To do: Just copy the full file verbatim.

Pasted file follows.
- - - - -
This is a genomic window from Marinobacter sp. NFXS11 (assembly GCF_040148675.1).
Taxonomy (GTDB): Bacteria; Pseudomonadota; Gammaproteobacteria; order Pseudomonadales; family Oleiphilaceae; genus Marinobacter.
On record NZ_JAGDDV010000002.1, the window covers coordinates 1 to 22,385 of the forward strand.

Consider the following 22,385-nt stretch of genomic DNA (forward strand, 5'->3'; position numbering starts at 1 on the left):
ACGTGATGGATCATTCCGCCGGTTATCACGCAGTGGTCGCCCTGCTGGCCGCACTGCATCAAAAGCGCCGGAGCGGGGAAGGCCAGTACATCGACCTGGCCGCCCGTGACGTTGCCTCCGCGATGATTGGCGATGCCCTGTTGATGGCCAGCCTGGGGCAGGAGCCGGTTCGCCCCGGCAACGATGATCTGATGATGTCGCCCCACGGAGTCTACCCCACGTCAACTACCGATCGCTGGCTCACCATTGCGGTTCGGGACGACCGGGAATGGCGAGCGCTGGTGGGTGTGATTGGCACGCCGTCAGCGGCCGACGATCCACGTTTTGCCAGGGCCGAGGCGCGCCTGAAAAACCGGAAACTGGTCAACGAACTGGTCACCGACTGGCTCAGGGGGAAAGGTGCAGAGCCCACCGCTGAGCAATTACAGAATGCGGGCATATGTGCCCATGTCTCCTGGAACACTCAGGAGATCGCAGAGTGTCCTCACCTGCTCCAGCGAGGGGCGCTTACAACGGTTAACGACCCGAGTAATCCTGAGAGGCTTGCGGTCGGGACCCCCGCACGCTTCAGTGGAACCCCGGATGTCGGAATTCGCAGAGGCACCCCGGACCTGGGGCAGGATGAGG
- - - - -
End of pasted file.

This is a genomic window from Marinobacter sp. NFXS11 (assembly GCF_040148675.1).
Taxonomy (GTDB): Bacteria; Pseudomonadota; Gammaproteobacteria; order Pseudomonadales; family Oleiphilaceae; genus Marinobacter.
On record NZ_JAGDDV010000002.1, the window covers coordinates 1 to 22,385 of the forward strand.

Consider the following 22,385-nt stretch of genomic DNA (forward strand, 5'->3'; position numbering starts at 1 on the left):
ACGTGATGGATCATTCCGCCGGTTATCACGCAGTGGTCGCCCTGCTGGCCGCACTGCATCAAAAGCGCCGGAGCGGGGAAGGCCAGTACATCGACCTGGCCGCCCGTGACGTTGCCTCCGCGATGATTGGCGATGCCCTGTTGATGGCCAGCCTGGGGCAGGAGCCGGTTCGCCCCGGCAACGATGATCTGATGATGTCGCCCCACGGAGTCTACCCCACGTCAACTACCGATCGCTGGCTCACCATTGCGGTTCGGGACGACCGGGAATGGCGAGCGCTGGTGGGTGTGATTGGCACGCCGTCAGCGGCCGACGATCCACGTTTTGCCAGGGCCGAGGCGCGCCTGAAAAACCGGAAACTGGTCAACGAACTGGTCACCGACTGGCTCAGGGGGAAAGGTGCAGAGCCCACCGCTGAGCAATTACAGAATGCGGGCATATGTGCCCATGTCTCCTGGAACACTCAGGAGATCGCAGAGTGTCCTCACCTGCTCCAGCGAGGGGCGCTTACAACGGTTAACGACCCGAGTAATCCTGAGAGGCTTGCGGTCGGGACCCCCGCACGCTTCAGTGGAACCCCGGATGTCGGAATTCGCAGAGGCACCCCGGACCTGGGGCAGGATGAGG